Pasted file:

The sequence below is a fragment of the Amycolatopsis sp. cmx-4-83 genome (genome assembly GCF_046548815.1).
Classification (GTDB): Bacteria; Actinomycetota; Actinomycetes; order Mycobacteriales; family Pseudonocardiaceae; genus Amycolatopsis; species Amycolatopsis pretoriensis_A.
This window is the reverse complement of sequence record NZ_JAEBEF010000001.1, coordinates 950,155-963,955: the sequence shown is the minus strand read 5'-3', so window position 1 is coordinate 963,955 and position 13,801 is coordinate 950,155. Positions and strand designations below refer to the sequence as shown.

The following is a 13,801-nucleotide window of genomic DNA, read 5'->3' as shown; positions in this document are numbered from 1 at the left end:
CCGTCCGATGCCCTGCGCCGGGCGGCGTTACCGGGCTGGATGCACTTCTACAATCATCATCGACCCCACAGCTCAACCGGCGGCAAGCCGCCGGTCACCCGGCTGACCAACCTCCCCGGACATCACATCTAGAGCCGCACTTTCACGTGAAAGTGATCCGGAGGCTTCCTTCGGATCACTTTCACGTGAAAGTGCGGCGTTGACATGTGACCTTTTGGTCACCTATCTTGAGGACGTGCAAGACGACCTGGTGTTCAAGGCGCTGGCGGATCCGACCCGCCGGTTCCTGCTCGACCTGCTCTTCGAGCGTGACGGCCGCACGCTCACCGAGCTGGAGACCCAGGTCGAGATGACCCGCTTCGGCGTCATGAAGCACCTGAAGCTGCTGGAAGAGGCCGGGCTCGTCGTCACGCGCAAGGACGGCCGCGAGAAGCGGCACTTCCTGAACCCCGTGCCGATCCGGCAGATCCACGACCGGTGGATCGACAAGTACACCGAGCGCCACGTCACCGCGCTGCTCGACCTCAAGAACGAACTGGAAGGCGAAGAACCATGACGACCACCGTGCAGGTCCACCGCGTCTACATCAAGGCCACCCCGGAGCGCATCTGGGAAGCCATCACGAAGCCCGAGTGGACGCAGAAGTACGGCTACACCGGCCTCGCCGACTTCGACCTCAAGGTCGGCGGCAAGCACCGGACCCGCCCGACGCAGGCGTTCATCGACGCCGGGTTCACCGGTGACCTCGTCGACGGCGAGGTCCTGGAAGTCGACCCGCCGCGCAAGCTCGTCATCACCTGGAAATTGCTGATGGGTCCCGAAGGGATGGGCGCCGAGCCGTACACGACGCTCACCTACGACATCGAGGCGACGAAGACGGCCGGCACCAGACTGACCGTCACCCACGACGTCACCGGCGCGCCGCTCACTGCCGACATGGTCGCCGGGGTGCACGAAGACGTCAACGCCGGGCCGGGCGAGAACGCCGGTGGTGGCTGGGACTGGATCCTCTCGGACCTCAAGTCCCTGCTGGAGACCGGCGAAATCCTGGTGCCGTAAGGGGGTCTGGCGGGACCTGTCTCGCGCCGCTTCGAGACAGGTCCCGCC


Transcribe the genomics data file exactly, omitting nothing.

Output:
The sequence below is a fragment of the Amycolatopsis sp. cmx-4-83 genome (genome assembly GCF_046548815.1).
Classification (GTDB): Bacteria; Actinomycetota; Actinomycetes; order Mycobacteriales; family Pseudonocardiaceae; genus Amycolatopsis; species Amycolatopsis pretoriensis_A.
This window is the reverse complement of sequence record NZ_JAEBEF010000001.1, coordinates 950,155-963,955: the sequence shown is the minus strand read 5'-3', so window position 1 is coordinate 963,955 and position 13,801 is coordinate 950,155. Positions and strand designations below refer to the sequence as shown.

The following is a 13,801-nucleotide window of genomic DNA, read 5'->3' as shown; positions in this document are numbered from 1 at the left end:
CCGTCCGATGCCCTGCGCCGGGCGGCGTTACCGGGCTGGATGCACTTCTACAATCATCATCGACCCCACAGCTCAACCGGCGGCAAGCCGCCGGTCACCCGGCTGACCAACCTCCCCGGACATCACATCTAGAGCCGCACTTTCACGTGAAAGTGATCCGGAGGCTTCCTTCGGATCACTTTCACGTGAAAGTGCGGCGTTGACATGTGACCTTTTGGTCACCTATCTTGAGGACGTGCAAGACGACCTGGTGTTCAAGGCGCTGGCGGATCCGACCCGCCGGTTCCTGCTCGACCTGCTCTTCGAGCGTGACGGCCGCACGCTCACCGAGCTGGAGACCCAGGTCGAGATGACCCGCTTCGGCGTCATGAAGCACCTGAAGCTGCTGGAAGAGGCCGGGCTCGTCGTCACGCGCAAGGACGGCCGCGAGAAGCGGCACTTCCTGAACCCCGTGCCGATCCGGCAGATCCACGACCGGTGGATCGACAAGTACACCGAGCGCCACGTCACCGCGCTGCTCGACCTCAAGAACGAACTGGAAGGCGAAGAACCATGACGACCACCGTGCAGGTCCACCGCGTCTACATCAAGGCCACCCCGGAGCGCATCTGGGAAGCCATCACGAAGCCCGAGTGGACGCAGAAGTACGGCTACACCGGCCTCGCCGACTTCGACCTCAAGGTCGGCGGCAAGCACCGGACCCGCCCGACGCAGGCGTTCATCGACGCCGGGTTCACCGGTGACCTCGTCGACGGCGAGGTCCTGGAAGTCGACCCGCCGCGCAAGCTCGTCATCACCTGGAAATTGCTGATGGGTCCCGAAGGGATGGGCGCCGAGCCGTACACGACGCTCACCTACGACATCGAGGCGACGAAGACGGCCGGCACCAGACTGACCGTCACCCACGACGTCACCGGCGCGCCGCTCACTGCCGACATGGTCGCCGGGGTGCACGAAGACGTCAACGCCGGGCCGGGCGAGAACGCCGGTGGTGGCTGGGACTGGATCCTCTCGGACCTCAAGTCCCTGCTGGAGACCGGCGAAATCCTGGTGCCGTAAGGGGGTCTGGCGGGACCTGTCTCGCGCCGCTTCGAGACAGGTCCCGCC